Kevin: No, it’s not. Having been through this myself, I know it’s not an easy thing to do to put property in there. Lenders, how are they looking at it right now, Ian?
Ian: Historically, if you asked me this question six months ago, lenders were looking at it. Since that time, there have been a lot of APRA changes and other things just with investor lending generally. At the moment, lenders are still doing it, they’re still keen, they’re in business, but there is a lot more complexity.
I think the best advice I have for clients now is to actually, more than ever, shop around because the lending policies of each lender seem to vary almost monthly of what they will and won’t do. There are some banks that will do super loans but not for residential property. Some won’t do them. Some do them but only if you’re a customer.
There are other lenders out there other than the Big Four as well, so my advice at the moment is to shop around. There is still an active market. They still want to do these deals. But just be realistic. You’re not going to get the discounted home loan rates. You may not get the highest LVRs possible and you may have to look around at places where you just don’t walk into your usual bank to get that loan.
Kevin: Shop around; that’s really good advice. Paperwork, understanding the paperwork, and I guess the other message here too, Ian, is just be very careful who you take advice from. They need to be an expert in this field.
Ian: Absolutely, Kevin. The risk with superannuation lending is that there are probably a dozen things that can go horribly wrong, and a lot of the horribly wrong things are in the paperwork, which is not what the taxpayers should be concerned about; it’s all stuff for their advisors. It can be an inadvertent mistake. It could be just stating the trust deed incorrectly. All of those things can go horribly wrong.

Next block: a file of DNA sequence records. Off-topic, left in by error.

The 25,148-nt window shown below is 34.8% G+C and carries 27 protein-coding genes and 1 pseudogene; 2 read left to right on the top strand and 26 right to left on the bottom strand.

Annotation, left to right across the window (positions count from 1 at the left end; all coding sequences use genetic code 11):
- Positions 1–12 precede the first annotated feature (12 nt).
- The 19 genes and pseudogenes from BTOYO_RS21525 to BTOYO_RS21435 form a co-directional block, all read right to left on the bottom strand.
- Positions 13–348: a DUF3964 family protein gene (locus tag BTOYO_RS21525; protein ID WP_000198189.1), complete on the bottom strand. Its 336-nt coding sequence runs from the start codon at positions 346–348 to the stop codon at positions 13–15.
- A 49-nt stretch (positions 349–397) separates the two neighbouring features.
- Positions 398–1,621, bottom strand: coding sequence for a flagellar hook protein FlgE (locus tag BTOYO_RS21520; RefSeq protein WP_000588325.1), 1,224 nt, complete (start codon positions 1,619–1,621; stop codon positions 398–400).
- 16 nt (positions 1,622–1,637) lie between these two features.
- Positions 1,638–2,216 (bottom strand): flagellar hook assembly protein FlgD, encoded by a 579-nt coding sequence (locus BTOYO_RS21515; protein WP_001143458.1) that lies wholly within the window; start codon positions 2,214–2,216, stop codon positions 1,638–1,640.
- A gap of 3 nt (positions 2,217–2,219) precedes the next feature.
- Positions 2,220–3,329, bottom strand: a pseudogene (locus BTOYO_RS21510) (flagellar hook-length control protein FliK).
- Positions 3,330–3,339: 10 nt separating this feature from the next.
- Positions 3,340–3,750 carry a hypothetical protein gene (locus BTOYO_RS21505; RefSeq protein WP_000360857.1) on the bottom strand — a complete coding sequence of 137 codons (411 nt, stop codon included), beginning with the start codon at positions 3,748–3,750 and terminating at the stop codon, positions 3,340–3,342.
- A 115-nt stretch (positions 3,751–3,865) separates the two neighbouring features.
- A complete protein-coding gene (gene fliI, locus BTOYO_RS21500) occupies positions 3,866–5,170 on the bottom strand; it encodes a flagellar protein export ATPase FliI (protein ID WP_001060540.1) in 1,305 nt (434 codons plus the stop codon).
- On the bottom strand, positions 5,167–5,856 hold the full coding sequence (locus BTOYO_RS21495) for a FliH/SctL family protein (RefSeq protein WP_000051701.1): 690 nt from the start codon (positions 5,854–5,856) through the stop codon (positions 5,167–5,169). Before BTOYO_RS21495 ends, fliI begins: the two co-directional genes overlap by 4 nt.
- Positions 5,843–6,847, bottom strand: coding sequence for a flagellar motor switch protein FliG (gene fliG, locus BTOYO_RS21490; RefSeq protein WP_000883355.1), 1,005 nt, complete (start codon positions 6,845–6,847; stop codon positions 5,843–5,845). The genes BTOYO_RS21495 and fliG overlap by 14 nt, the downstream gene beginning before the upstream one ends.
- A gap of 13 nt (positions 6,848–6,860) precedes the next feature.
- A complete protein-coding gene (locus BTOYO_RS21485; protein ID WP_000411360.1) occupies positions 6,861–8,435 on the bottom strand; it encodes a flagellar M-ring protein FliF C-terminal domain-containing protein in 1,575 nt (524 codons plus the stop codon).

Where the deposit gets paid from is incredibly important. That can end up with paying double stamp duty down the track if you don’t pay the money from the right accounts and get the right names on things.
A lot of these repercussions are minor issues that people say “I paid it out on one account. I can fix that up.” But no, you can’t. It could cost you a lot of money, and sometimes it could stop the whole deal being structured in super. And sometimes these are the things you don’t find out until down the track and everyone is looking at each other.
Kevin: I had someone who relayed a horror story to me. Well, they didn’t relay it to me because they didn’t know that it was a problem. They had purchased a property in their super and they were actually living in it as a holiday home, and I said, “You can’t do that.” When they found out, they went and got some good advice then because they had been told that you could do that. But that’s one of the things you can’t do, isn’t it?
Ian: With holiday houses in super, I have reservations about those, full stop, whether they are actually a great investment anyway. But with any asset in super, the sole purpose test, which is the major test for a super fund, the sole purpose is to provide retirement benefits has been interpreted to be almost entirely black and white.
It would seem to me it’s not logical. It’s just a black and white rule. It means that you cannot rent residential assets to yourself or to associates, which is a very wide definition and would include your family members and sometimes quite further than that.
Kevin: Even business associates, I would imagine.
Ian: It can. If you read the definition of a “Part 8 associate,” it goes for pages. So, the short answer is if you’re thinking of doing anything other than this as a straight investment, you really need to make sure that what you’re contemplating is going to be allowed.